U.S. Federal Traffic Board Wants to Make Drunk Driving Threshold Far Harsher
May 15, 2013 11:32 AM
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Plan would drop legally drunk from B.A. of 0.08 to 0.05
Police departments nationwide stand to cash in if state governments embrace a controversial plan proposed by
The National Transportation Safety Board
(NTSB) to drop the definition of "drunk driving" from 0.08 to 0.05. The five-member board
to approve the new policy suggestion.
I. NTSB Says Its Time to Get Strict
Drunk driving laws in the U.S. first landed in the early 1900s; New York became the first state to ban it in 1910, with a legal blood alcohol limit of 0.15 percent blood alcohol. For many decades the limit remained at 0.15 in many states; then in the 1980s a
push by advocacy groups
Mothers Against Drunk Driving
(MADD) led to states embracing a stricter limit of 0.08, while adopting "zero-tolerance" limits of 0.01 or 0.02 percent blood alcohol for teenage drivers.
The NTSB justifies yet another serious increase, arguing that alcohol remains responsible for a third of
. NTSB Chairman Debbie Hersman says there's "no silver bullet" for drunk driving, but she comments, "This is critical because impaired driving remains one of the biggest killers in the United States. In the last 30 years, more than 440,000 people have perished in this country due to alcohol-impaired driving. What will be our legacy 30 years from now? If we don't tackle alcohol-impaired driving now, when will we find the will to do so?"
While body chemistry varies, a 180-pound (81.6 kg) male will typically hit 0.08 after four "drinks" (12 oz. domestic beers) over an hour,
University of Oklahoma
. Three drinks would be required to hit 0.06; however keep in mind that many "tall" (or standard size craft) beers or mixed drinks count as two or more "drinks".
II. Technology Battle Over Drunk Driving is Heated
According to the NTSB as little as 0.01 BAC (blood alcohol content) can lead to lane departures. At 0.02 they exhibit drowsiness, and at 0.04 their vigilance is substantially reduced.
Global blood alcohol limits [Image Source: NTSB]
Many police departments nationwide are increasing drunk driving ticket via another mechanism -- passive sensors. Passive sensors "sniff" the air for the presence of alcohol during traffic stops, so that officers don't have to rely on driving behavior, driver demeanor, or breath odor (which might be influenced by mints or gum) to determine if a driver might be drunk.
Police are increasing using passive sensors to catch drunk drivers. [Image Source: CNN]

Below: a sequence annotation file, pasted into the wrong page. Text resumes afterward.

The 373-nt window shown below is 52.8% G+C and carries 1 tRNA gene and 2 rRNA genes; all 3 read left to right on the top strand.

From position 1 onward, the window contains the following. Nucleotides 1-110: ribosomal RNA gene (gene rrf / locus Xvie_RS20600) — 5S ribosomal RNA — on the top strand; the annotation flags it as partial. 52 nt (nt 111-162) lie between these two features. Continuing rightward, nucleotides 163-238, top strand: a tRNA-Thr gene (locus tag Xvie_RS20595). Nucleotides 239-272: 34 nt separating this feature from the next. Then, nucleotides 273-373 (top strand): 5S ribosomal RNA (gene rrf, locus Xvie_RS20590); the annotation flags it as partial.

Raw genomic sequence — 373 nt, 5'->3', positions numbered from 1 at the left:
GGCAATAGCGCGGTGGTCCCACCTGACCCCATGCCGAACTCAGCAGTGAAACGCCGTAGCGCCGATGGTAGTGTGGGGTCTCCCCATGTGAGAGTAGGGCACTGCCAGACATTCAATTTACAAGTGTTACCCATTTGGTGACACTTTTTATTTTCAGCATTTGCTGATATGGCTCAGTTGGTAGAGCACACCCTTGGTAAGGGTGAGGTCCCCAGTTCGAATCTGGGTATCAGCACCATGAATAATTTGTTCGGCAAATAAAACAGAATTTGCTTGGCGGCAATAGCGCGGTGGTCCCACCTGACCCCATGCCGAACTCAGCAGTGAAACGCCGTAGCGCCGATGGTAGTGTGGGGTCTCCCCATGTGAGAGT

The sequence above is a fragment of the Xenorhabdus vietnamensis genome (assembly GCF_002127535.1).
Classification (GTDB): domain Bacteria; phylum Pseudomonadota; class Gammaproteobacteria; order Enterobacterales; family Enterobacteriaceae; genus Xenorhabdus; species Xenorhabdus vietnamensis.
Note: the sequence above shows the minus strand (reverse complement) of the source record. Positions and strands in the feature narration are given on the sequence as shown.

At the same time some cases have
challenged the accuracy/validity
demanding their code
be shared with defendants.
The issue is likely to remain a hot button topic for years to come, particularly if the NTSB succeeds in pushing this stricter standard on the public. The NTSB has also been busy trying to
crack down on distracted driving
. Texting while driving has been shown in some studies
to be more dangerous than drunk driving
This article is over a month old, voting and posting comments is disabled
5/16/2013 1:56:44 PM
Have to agree. While I don't condone drunk driving at all. Every person is different. I've known alcoholics that live with a base BAC of .2 all the time. They will wake up the next morning and be at .2 or even .3. BAC doesn't take into account a person tolerance for alcohol. If you drink a lot all of the time you can function better than some people after 5-8 drinks than someone who never drinks can after 2. Your system sounds fair and would take into account the alcoholics that can drive perfectly fine at double the legal limit if not better than 98% of the sober population. This is what it is. A pure and simple money grab while state and local governments are in massive amounts of debt. Don't think their is much if any statistical data the shows the decrease in deaths when they dropped the BAC from .1 to .08 If there is I'm sure it is not very significant.
Cell phones have been proven to kill more people now days than drunk driving ever has. Lets solve that problem.
"The whole principle [of censorship] is wrong. It's like demanding that grown men live on skim milk because the baby can't have steak." -- Robert Heinlein
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